Petern Eisenman, “Post-Functionalism,” 1976.
This is the first essay by Peter Eisenman himself in the “11 Weeks” project, though he is familiar to us from past (and future) texts. The present essay offers a clear history of the form-follows-function dictum while explaining its anachronism in the 20th century. The “modern sensibility”—to say nothing of the post-modern sensibility—is based on a different formula for the relationship between man and object, and idealism regarding form as beholden to function misunderstands the state of architecture in a post-functional world. In short, architecture can no longer be sufficiently reduced to the form-function dialectic; architecture itself is now a driving force to be considered.
“The critical establishment within architecture has told us that we have entered the era of ‘post-modernism.’ The tone with which this news is delivered is invariably one of relief, similar to that which accompanies the advice that one is no longer an adolescent.” Thus Eisenman begins his essay on the nature of that post-modern world—with a laugh and some plain-talk—which has been misconstrued by two different exhibits: the “Ecole des Beaux-Arts” show at MoMA (1975-76) and the “Architettura Razionale” show at the Milan Triennale (1973). (The more I read the more I think these two are critical markers in post-modern awareness and should be remembered.) The problem is that these two shows are predicated on a definition of architecture that is no longer adequate for the modern world.
The MoMA show defines Modernism as formalism and believes architecture must return to the past, to type and appropriateness via function and program. Conversely, the Triennale interprets Modernism as functionalism and proffers a survival scheme for architecture based on disciplinary autonomy (read: formalism). Though these two are mutually exclusive they invariably define architecture between the poles of form (type) and function (program), a fundamentally 19th century, humanist and idealist dialectic.
In the 19th century, form and function (type-program) were held in balance through an “idealist view of man’s relationship to his object world.” With industrialism came complex program, idealized form became a less realistic concern, and the balance between form and function was weakened—architecture was still form and function, but form now followed function. While this formula was preserved into the post-war/post-modern era (through English Revisionist Functionalism, Neo-Functionalism, Reyner Banham, Charles Price, and Archigram), its humanist idealism overlooked the critical shift of the 19th and 20th centuries.
This was the shift from humanism—the reigning ideology for centuries in which objects were defined as reflecting man—to modernism—in which man is displaced from the center of the world and objects posses their own kind of knowledge and language, of which abstraction and atemporality are symptoms. Modernism was “work on the language itself” in which the primary concern of the object was “its own objecthood.” (Hence the idea of cognitive and self-reflexive architecture that keeps recurring.) The shift to modernism occurred in different fields at different times, and in architecture it sidelined the form-function dialectic as only one (incomplete) approach to architecture, a relationship within the evolution of form itself.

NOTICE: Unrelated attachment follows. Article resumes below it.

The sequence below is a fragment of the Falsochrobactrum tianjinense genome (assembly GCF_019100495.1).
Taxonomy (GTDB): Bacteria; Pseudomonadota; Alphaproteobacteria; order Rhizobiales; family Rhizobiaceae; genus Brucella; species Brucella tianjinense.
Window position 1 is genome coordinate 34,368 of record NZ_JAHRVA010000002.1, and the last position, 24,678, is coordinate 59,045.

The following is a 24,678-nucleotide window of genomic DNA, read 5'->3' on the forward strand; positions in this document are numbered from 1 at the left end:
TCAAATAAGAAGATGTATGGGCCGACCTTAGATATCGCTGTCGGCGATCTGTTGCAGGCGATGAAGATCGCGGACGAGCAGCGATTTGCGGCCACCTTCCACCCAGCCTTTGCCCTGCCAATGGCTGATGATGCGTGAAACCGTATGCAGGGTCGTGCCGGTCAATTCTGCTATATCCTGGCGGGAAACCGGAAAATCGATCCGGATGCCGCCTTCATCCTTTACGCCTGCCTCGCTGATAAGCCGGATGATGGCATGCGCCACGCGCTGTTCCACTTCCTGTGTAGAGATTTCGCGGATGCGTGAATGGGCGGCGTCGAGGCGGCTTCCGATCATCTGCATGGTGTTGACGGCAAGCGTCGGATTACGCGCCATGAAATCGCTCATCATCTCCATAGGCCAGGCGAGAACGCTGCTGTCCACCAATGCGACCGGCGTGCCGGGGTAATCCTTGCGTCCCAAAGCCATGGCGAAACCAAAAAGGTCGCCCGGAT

In that evolution, form-function continued to manifest (in the 1970s) as two separate tendencies. The first finds the ideal platonic solids as “ethical and aesthetic” origins for formal creation in a “reductivist attitude” —“certainly a relic of humanist theory.” The second sees form as a “series of fragments.” Together they “constitute the essence of this new, modern dialectic. They begin to define the nature of the object in and of itself and its capacity to be represented.” Post-Functionalism is a beginning place, a framework of new theoretical structure, in which the architectural object “is just a representation of architectural logic itself.” Post-Functionalism “fuses the practice of architecture with the critique of architecture and replaces the functional object with a theoretical one.” (Hays)
Post-Functionalism, and “Post-Functionalism” the essay, is about two things: the anachronistic definition, in post-modern architectural thought, of architectural composition between form and function; the new kind of architectural object that exists in a modern world, after the absolutism of the form-function dialectic. This new object is theoretical, contains and represents its own historical and self-critical process, is composed of its own language. Post-Functionalism is a period, is ‘where’ architecture was in the 1970s, not ‘what’ it was. Keep in mind Post-Functionalism functions as a fundamental climate justifying Eisenman’s critical-architecture, encountered in Gandelsonas’s essay.
Also note that these architects are continuing to establish self-awareness as “Post-Modernists” and the fight to define Post-Modernism as a movement was just beginning. I think it was only in the MoMA excerpts that we first see a reference to post-modernism as a movement, and here Eisenman proclaims its advent as a new (though long coming) revelation. In the next post we see just where the lines of that fight begin to fall, fulfilling Denise Scott-Brown's prediction of "individual protagonists realigning[ing] themselves to meet the new alliance."